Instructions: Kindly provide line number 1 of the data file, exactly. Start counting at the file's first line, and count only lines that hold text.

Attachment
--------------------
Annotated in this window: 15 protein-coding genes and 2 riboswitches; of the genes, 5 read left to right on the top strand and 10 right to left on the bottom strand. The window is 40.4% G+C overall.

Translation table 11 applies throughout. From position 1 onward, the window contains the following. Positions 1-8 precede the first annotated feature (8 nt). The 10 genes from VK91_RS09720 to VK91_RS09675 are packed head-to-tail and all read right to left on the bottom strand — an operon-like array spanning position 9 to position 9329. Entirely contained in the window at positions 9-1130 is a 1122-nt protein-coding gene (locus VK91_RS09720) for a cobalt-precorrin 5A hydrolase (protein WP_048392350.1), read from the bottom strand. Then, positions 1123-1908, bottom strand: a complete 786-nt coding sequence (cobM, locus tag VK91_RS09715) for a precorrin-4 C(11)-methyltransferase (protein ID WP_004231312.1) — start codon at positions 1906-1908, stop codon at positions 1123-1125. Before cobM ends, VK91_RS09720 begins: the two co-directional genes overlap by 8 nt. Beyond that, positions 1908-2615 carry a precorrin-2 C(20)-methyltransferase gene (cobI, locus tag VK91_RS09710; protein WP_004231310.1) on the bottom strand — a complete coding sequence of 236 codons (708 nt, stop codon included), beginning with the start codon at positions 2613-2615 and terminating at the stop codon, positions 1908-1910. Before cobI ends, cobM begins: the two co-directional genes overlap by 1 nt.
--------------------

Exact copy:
Annotated in this window: 15 protein-coding genes and 2 riboswitches; of the genes, 5 read left to right on the top strand and 10 right to left on the bottom strand. The window is 40.4% G+C overall.